By Frederick N. Rasmussen and Frederick N. Rasmussen,SUN STAFF | August 20, 2005
Ella May Stumpe, a former teacher and longtime Frederick resident who was in her 90s when she wrote her first book, died in her sleep Tuesday at the Record Street Home for Ladies in Frederick. She was 110. She was born Ella May Leonard, July 12, 1895, in Dunseith, N.D., during the second term of Grover Cleveland's presidency and the reign of Queen Victoria. When the Wright Brothers took to the air at Kitty Hawk, N.C., she was a precocious 8-year-old. Mrs. Stumpe spent the early years of her life in a sod house that her pioneer parents built.
NEWS
December 18, 2001
John Guedel, 88, who produced three of radio and television's most enduring programs - Art Linkletter's People Are Funny and House Party, and Groucho Marx's You Bet Your Life - died of heart failure Saturday at a hospital in West Hollywood, Calif. Mr. Guedel was originator of what might have been the first radio stunt game show with People are Funny, which moved from radio to television in 1954, and the first singing commercial on radio. Mr. Guedel created You Bet Your Life for Mr. Marx in 1947, including having a duck drop down and deliver a $100 bill whenever a contestant uttered the "secret word."
NEWS
By Josh Mitchel | July 31, 2005
Harford County Executive David R. Craig has released his first book, "Greetings from Havre de Grace," which he describes as a pictorial "history of the city through postcards." Craig, who co-wrote the book with local antiques dealer Mary L. Martin, wrote captions for the postcards, which feature Concord Point lighthouse, Tide water Marina and other land marks. "You can you see how the city has changed," Craig said. The 128-page book, published by Schiffer Publishing Ltd., was released this month and sells for $24.95.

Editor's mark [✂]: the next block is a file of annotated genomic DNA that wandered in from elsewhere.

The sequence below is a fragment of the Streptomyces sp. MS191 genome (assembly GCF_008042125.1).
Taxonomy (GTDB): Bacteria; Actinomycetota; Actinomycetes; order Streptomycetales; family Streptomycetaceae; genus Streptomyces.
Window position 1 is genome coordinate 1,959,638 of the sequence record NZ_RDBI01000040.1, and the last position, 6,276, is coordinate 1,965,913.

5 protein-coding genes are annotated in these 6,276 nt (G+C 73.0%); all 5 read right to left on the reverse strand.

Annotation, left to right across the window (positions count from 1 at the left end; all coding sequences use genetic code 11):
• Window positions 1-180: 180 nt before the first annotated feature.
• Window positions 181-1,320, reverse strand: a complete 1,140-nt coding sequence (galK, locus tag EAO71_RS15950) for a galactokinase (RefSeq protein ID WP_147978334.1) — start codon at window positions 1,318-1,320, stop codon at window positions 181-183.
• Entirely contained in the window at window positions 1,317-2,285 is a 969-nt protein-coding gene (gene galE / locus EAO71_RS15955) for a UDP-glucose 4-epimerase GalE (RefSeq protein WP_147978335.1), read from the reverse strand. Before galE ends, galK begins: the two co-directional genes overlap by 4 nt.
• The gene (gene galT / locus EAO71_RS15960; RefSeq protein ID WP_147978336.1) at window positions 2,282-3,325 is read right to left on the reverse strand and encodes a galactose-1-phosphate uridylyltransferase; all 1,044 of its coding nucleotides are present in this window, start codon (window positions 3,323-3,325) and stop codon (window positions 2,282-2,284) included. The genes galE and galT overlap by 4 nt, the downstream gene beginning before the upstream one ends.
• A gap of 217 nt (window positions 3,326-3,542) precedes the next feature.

FEATURES
By Bill Goodykoontz and Bill Goodykoontz,Arizona Republic | November 10, 1993
There sat Daryl Bernstein after school at a table in a buzzing McDonald's in Scottsdale, Ariz. Fairly normal stuff for a high school senior -- except that, instead of girls or sports, the 17-year-old was discussing publication of his second book.That's often how it is with Daryl: The setting's normal, as if you're talking to an everyday teen-ager, but it doesn't take long to realize you've got a successful author and businessman on your hands as well.The subject at hand is "Kids Can Succeed!
NEWS
July 27, 2000
An interview with Donna Swope, coordinator of Bookworms book club. What book are members reading this month? "At Home in Mitford," by Jan Karon. It's the first in a series of five books about a small-town Episcopal priest who marries in midlife - very light and humorous. We read everything from "Pride and Prejudice" to "Divine Secrets of the Ya-Ya Sisterhood" to classics like Agatha Christie's first book, "Murder at the Vicarage." Occasionally, we have a meal together that fits in with the theme of the book.
Baltimore Sun Articles
|
|
|
Please note the green-lined linked article text has been applied commercially without any involvement from our newsroom editors, reporters or any other editorial staff.